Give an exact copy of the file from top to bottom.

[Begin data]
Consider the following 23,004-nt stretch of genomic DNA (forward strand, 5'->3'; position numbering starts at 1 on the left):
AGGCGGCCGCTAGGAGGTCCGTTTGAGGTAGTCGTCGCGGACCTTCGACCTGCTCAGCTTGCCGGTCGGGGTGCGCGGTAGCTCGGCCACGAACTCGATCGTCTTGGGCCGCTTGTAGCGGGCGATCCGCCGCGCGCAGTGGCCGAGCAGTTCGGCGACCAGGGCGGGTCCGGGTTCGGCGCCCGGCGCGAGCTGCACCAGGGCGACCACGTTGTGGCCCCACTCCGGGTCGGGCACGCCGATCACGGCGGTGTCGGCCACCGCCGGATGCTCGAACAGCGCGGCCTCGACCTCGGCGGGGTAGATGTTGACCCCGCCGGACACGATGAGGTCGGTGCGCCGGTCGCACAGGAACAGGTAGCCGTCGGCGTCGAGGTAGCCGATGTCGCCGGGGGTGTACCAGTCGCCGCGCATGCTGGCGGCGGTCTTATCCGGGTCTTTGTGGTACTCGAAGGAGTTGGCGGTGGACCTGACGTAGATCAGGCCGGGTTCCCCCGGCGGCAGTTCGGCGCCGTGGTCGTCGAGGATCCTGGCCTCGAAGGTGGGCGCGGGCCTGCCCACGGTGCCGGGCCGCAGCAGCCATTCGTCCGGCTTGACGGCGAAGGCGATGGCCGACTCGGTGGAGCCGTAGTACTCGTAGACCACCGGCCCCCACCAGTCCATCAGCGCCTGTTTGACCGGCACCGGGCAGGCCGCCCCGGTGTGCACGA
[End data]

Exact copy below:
Consider the following 23,004-nt stretch of genomic DNA (forward strand, 5'->3'; position numbering starts at 1 on the left):
AGGCGGCCGCTAGGAGGTCCGTTTGAGGTAGTCGTCGCGGACCTTCGACCTGCTCAGCTTGCCGGTCGGGGTGCGCGGTAGCTCGGCCACGAACTCGATCGTCTTGGGCCGCTTGTAGCGGGCGATCCGCCGCGCGCAGTGGCCGAGCAGTTCGGCGACCAGGGCGGGTCCGGGTTCGGCGCCCGGCGCGAGCTGCACCAGGGCGACCACGTTGTGGCCCCACTCCGGGTCGGGCACGCCGATCACGGCGGTGTCGGCCACCGCCGGATGCTCGAACAGCGCGGCCTCGACCTCGGCGGGGTAGATGTTGACCCCGCCGGACACGATGAGGTCGGTGCGCCGGTCGCACAGGAACAGGTAGCCGTCGGCGTCGAGGTAGCCGATGTCGCCGGGGGTGTACCAGTCGCCGCGCATGCTGGCGGCGGTCTTATCCGGGTCTTTGTGGTACTCGAAGGAGTTGGCGGTGGACCTGACGTAGATCAGGCCGGGTTCCCCCGGCGGCAGTTCGGCGCCGTGGTCGTCGAGGATCCTGGCCTCGAAGGTGGGCGCGGGCCTGCCCACGGTGCCGGGCCGCAGCAGCCATTCGTCCGGCTTGACGGCGAAGGCGATGGCCGACTCGGTGGAGCCGTAGTACTCGTAGACCACCGGCCCCCACCAGTCCATCAGCGCCTGTTTGACCGGCACCGGGCAGGCCGCCCCGGTGTGCACGA